Free speech

This article by Greg Lukianoff over at Areo is a very good list of answers to common arguments against free speech: “Answers to 12 Bad Anti-Free Speech Arguments: Featuring That XKCD Cartoon Everyone Likes to Quote!

Assertion: Free speech rests on the faulty notion that words are harmless.

Answer: No, it doesn’t. If free speech was not powerful there would be no need either to protect it OR to ban it. It’s not surprising that free speech can be harsh, since it’s meant as a replacement for actual violence!

Historically, freedom of speech has been justified as part of a system for resolving disputes without resort to actual violence. Acceptance of freedom of speech is a way to live with genuine conflict among points of view (which has always existed) without resorting to coercive force.


Words are supposed to hurt.
That’s considered a legitimate way of fighting things out.

And what did it replace in the historical scene?
It replaced actual violence.

Words are supposed to be free so we CAN actually fight things out, in the battleplace of ideas, so we don’t end up fighting them out in civil wars.

If we try to legitimately ban anything that can hurt someone’s feelings, everyone is reduced to silence.
— Greg Lukianoff

Lukianoff’s piece delves into the specific protections in USA from the 1st amendment to their constitution, but most of the points are generally applicable.

And yes, he does go into that xkcd cartoon and while I mostly agree with Randall Munroe, and the comic seems right, it has been used incorrectly for a long time.

A belief in free speech means you should be slow to label someone as utterly dismissible for their opinions. Of course you can kick an asshole out of your own house, but that’s very different from kicking a person out of an open society or a public forum. The xkcd cartoon is often used to let people off the hook from practicing the [democratic] value of listening.
— Greg Lukianoff

This ties into a common tendency I’ve called out in many lefty free-speech takes to swap out difficult questions for easy ones and then pretend the underlying issues have been addressed. It’s easy to replace a difficult question — When should someone be banned from Twitter? — with an easy one: Is it literally a violation of the First Amendment for Twitter to ban someone?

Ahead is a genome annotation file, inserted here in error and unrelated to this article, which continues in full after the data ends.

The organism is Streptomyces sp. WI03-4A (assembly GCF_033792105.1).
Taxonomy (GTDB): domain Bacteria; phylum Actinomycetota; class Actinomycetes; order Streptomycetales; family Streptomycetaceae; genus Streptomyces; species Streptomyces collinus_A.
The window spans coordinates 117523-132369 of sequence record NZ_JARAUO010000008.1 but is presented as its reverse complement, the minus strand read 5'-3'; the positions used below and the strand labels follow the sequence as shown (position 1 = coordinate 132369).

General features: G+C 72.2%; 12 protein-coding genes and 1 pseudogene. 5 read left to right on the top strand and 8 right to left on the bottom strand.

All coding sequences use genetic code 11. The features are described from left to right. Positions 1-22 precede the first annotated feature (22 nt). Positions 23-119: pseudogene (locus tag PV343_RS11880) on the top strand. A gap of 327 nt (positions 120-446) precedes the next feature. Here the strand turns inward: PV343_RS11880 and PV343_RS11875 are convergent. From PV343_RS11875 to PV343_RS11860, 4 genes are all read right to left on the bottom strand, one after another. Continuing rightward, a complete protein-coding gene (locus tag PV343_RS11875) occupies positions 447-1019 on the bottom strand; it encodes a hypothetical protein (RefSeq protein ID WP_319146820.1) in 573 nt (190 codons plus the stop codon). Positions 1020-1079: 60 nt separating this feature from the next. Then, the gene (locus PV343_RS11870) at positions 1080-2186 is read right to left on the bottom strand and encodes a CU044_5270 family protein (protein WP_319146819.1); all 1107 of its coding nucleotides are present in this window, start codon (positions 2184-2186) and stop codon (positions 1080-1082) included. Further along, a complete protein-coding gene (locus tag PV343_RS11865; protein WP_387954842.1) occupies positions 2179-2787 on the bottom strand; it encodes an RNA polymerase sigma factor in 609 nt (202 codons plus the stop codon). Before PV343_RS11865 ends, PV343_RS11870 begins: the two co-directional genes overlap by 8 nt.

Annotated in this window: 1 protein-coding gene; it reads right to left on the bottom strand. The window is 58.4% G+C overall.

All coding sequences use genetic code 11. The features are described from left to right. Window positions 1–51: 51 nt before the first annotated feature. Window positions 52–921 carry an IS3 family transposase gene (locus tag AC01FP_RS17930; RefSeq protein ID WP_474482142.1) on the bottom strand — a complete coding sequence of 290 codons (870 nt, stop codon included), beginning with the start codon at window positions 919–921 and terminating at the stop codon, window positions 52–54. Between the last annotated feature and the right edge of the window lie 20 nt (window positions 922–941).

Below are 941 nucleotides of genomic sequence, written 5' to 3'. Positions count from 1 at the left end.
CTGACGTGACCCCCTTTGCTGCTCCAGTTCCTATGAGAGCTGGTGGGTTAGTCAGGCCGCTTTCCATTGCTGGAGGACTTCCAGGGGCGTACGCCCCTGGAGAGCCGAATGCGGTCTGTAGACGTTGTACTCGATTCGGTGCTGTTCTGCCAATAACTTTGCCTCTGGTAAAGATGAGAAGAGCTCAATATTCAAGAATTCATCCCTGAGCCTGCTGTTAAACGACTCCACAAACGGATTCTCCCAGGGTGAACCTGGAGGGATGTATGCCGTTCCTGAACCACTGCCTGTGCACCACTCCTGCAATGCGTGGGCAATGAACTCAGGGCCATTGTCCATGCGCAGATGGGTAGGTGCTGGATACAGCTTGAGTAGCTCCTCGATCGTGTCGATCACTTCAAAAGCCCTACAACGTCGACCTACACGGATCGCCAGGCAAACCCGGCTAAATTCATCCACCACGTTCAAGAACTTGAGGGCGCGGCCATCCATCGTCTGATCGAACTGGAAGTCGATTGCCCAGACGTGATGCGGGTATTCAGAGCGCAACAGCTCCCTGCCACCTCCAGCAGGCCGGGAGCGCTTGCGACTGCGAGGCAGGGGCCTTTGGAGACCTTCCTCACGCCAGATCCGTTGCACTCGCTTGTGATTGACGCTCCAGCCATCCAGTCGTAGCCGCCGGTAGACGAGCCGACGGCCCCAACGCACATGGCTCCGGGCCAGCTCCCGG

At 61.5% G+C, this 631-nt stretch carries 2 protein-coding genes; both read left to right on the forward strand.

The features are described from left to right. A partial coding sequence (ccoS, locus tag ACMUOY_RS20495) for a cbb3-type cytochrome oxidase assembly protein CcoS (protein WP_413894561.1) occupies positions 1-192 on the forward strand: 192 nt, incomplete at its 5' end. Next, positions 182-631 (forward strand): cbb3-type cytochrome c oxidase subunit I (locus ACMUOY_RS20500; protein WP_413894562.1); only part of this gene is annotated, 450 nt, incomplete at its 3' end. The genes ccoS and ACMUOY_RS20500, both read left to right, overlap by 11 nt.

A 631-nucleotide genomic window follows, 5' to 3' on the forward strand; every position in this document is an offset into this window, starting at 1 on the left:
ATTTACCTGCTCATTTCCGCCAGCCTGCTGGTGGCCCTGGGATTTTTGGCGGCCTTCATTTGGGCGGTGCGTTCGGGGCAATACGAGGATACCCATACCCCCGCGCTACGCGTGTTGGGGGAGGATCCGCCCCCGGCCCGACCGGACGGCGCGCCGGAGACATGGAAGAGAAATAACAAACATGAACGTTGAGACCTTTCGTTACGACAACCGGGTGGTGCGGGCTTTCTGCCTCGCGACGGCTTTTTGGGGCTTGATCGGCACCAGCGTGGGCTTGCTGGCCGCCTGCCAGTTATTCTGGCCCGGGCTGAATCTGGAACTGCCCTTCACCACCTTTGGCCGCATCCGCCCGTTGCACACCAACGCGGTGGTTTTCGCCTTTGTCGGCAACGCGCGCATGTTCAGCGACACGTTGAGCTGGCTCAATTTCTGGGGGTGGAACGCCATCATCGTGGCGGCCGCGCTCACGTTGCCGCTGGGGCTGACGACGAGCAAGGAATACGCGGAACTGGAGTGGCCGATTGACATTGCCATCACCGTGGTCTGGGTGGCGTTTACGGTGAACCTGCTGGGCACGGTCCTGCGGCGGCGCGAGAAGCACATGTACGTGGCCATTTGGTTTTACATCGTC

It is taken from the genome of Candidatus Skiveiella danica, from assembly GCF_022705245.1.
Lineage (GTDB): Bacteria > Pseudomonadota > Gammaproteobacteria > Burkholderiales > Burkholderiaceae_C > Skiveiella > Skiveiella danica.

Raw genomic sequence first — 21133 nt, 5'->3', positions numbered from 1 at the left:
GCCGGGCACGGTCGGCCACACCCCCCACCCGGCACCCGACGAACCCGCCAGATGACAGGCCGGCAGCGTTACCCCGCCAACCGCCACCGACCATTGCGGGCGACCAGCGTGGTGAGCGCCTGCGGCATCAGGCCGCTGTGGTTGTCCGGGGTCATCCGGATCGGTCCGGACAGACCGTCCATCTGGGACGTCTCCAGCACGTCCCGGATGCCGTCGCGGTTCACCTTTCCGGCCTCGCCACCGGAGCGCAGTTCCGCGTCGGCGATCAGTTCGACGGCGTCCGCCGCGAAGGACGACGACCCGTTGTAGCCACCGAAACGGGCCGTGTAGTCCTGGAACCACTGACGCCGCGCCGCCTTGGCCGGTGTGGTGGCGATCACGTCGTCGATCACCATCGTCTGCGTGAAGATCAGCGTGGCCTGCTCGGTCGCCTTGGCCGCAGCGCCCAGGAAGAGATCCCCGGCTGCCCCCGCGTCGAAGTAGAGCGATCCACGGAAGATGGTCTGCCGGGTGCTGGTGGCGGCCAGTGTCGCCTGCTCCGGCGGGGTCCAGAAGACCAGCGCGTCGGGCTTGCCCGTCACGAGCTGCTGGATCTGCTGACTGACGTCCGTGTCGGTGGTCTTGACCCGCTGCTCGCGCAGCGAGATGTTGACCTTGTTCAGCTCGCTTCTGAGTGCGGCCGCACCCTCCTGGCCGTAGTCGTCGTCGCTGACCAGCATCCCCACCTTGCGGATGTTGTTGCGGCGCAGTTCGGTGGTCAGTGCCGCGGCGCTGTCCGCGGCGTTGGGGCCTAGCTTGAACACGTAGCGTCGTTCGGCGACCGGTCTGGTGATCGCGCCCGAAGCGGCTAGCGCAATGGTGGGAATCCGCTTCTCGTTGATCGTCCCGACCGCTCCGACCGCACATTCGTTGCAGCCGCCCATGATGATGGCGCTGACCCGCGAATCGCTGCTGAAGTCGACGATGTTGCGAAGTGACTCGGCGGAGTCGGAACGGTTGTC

That’s why we need to talk norms. The comic errs because it treats it as automatically shrugworthy when potentially restrictive free-speech norms are enacted, but without engaging at all with the questions of what process led to the institution of those norms, whether those norms are fair, whether it might sometimes do more harm than good to ban execrable speech, and so on. I am absolutely positive that in the hypothetical case conjured by this comic, Munroe is referring to far-right viewpoints, and of course few of us — not even a relative free-speech purist such as myself — is going to lose much sleep over, say, a hardened Nazi losing his Twitter account. “The First Amendment doesn’t shield you from criticism or consequences,” sure.

But if you look around you will see a lot of people trying to punish a lot of people over all sorts of different speech, the vast majority of it not nearly at the level of Nazi propaganda. Humans are tattle-tales — there is perpetually some professor somewhere facing public outrage and professional sanction for an utterance one half of the country finds utterly anodyne, or at least nowhere near worthy of punishment. So arguably the most interesting free-speech debates center not on the law, but on what sort of world we are going to build, especially now that so many private citizens have extensive records of their views online. Do we want a world in which I can get fired for saying something 50% of my countrypeople agree with? Or 40% or 30%? What would that do in the long run?

I do think liberals and leftists should have a bit of humility on these issues. We should recognize that while we do, in a very real way, dominate most cultural and educational institutions (even if we’re pathetic at gaining political power), you never know who will control things tomorrow. Even just pragmatically — even if you disagree with me and my boring old-school liberal beliefs about free speech — you should understand that the more we promote norms that saying the wrong thing can get you fired or ostracized, the more we’re playing with fire.

That’s what this comic leaves out.
— Jesse Singal, “Please Stop Sharing This Viral But Misguided Free-Speech Comic
















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